Locke has a cold; he coughs and constantly wipes his dripping nose throughout the film. The viewer sees Ivan's face, arms and hands, surrounded by darkness and never gets a look at the rest of him.

One bad thing after another happens to Ivan all along the way, but we hear about them only through the phone conversations. As Ivan's life begins to fall apart, in a sort of crazed desperation, he talks to his dead bastard of a father about how well he's handling all the problems. At one point, he says, "The Lockes were a long line of shit, but I straightened them out." And yet, and yet, even as he's near the edge, Ivan maintains enough control and sanity to deal with the problems as best he can, with very mixed results.

Hardy as Ivan is superb; words fail to adequately praise his performance. As noted above in the conversations with his dead father, gallows humor (unintended by Ivan) runs throughout the course of the film. I think especially of Ivan's attempts to calm the women on the other end of the phone by repeating, "You're distressed", and to calm those around the women with, "She's distressed". Another instance is when Ivan responds to one of the voices wanting reassurance that everything will work out, "Absolutely!...hopefully" The actors doing the voices on are terrific, too, especially Andrew Scott as Donal, Ivan's assistant on the job.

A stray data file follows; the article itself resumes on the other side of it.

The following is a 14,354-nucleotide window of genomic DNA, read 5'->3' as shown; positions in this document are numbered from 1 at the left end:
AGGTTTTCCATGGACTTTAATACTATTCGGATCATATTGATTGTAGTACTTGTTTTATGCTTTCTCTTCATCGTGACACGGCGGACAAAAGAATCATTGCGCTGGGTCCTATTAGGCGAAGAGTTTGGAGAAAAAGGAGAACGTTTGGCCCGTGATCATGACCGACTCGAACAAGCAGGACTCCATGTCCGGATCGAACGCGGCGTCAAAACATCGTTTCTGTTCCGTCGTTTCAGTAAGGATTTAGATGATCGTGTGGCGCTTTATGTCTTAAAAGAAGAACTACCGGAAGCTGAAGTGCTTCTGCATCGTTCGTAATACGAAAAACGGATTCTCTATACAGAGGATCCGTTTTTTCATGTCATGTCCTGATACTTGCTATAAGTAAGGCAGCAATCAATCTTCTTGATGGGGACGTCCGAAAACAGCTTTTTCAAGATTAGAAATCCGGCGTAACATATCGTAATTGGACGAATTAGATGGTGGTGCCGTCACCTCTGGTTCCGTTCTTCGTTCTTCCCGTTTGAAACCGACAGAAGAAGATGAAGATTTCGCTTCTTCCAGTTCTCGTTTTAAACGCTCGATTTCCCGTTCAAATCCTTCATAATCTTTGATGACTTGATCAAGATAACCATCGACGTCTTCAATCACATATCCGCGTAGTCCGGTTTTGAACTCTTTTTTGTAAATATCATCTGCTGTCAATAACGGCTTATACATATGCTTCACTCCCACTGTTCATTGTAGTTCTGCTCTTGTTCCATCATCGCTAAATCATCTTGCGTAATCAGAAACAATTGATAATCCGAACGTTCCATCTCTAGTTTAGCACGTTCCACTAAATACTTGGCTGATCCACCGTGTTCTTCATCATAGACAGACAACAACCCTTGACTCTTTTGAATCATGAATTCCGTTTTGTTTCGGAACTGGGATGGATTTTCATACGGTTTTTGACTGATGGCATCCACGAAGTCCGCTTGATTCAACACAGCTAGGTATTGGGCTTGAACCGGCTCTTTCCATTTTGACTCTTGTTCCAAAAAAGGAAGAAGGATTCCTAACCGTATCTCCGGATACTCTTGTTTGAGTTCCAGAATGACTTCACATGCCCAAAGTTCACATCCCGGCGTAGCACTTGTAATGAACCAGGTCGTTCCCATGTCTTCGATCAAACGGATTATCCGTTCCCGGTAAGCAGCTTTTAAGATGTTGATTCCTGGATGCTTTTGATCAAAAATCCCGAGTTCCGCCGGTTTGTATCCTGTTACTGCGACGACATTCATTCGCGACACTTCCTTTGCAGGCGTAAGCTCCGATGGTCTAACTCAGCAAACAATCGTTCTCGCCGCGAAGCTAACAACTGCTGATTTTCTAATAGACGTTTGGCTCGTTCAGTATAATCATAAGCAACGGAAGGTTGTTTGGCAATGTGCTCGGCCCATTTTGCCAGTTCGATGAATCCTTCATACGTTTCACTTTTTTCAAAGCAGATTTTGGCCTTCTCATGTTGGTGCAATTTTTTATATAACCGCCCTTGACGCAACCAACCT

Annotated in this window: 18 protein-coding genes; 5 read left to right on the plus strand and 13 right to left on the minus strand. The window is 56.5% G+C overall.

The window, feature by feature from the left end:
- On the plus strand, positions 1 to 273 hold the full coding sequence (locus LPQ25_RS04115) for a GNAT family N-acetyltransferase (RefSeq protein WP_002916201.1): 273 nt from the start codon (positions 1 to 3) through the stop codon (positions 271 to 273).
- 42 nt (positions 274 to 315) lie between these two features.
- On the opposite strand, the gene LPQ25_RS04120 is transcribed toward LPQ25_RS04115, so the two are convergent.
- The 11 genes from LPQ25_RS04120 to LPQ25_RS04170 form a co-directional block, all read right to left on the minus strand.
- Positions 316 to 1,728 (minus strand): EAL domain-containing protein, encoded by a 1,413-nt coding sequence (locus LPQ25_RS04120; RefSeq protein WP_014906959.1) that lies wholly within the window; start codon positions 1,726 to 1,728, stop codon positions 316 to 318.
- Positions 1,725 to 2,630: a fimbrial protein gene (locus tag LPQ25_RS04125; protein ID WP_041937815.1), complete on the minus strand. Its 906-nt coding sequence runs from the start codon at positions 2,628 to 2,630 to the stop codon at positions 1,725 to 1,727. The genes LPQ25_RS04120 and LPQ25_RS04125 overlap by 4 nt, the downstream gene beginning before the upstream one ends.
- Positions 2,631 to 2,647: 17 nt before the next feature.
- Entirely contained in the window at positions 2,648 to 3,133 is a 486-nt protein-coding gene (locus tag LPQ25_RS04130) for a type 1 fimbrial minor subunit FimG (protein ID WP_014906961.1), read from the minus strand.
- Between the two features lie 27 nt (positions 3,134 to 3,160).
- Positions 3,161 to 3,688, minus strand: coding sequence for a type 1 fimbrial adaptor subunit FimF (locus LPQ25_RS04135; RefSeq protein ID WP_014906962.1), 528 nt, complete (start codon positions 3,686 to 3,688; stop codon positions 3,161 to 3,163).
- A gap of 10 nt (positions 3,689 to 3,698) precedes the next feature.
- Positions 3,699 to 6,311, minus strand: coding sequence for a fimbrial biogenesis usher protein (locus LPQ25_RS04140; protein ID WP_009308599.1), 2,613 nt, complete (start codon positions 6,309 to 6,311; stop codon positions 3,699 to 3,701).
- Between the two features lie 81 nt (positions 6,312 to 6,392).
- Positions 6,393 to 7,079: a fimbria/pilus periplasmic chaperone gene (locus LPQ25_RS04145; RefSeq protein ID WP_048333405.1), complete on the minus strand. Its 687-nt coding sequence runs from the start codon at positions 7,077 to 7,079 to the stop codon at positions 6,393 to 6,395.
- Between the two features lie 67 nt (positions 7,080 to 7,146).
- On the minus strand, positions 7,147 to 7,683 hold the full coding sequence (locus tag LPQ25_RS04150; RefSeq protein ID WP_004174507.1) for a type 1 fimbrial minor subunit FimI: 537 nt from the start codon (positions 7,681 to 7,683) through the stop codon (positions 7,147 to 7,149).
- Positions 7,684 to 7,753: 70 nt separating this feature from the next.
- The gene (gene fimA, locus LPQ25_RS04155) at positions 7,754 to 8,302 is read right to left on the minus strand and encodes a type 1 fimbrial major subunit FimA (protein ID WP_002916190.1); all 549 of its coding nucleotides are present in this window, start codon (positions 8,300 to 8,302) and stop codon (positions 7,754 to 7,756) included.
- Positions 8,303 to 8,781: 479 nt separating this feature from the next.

After watching the movie once, I decided to see it again before I sent the DVD back to Netflix, and I watched once more the following evening. Indeed, I had missed parts of the dialogue that I picked up on the second viewing, so it was a good thing I saw the film again. Not quite so harrowing the second time around, but nonetheless quite enjoyable.

Friday, June 19, 2015


Are we now seeing the beginning of the breakdown of civil society in the United States?

Have we ever had a civil society in the US?

Is there greater violence now, or were we always a violent nation?

When is a massacre by a white person a terrorist act, an existential threat that we must fight with all our might?

When will we give attention to the phrase "a well-regulated militia" in the Second Amendment and seriously discuss the meaning of the words? Or does the phrase signify nothing whatsoever?

Not that I expect answers, but I do believe we need to start talking about these matters.

Though I know them to be true, I was saddened by President Obama's words.
We don’t have all the facts, but we do know that, once again, innocent people were killed in part because someone who wanted to inflict harm had no trouble getting their hands on a gun.

Now is the time for mourning and for healing. But let’s be clear:

At some point, we as a country will have to reckon with the fact that this type of mass violence does not happen in other advanced countries. It doesn’t happen in other places with this kind of frequency. And it is in our power to do something about it.
It is in our power to do something, but we will talk about the shootings for a while, and then we will do nothing.

The president said further:
The fact that this took place in a black church obviously also raises questions about a dark part of our history. This is not the first time that black churches have been attacked. And we know that hatred across races and faiths pose a particular threat to our democracy and our ideals.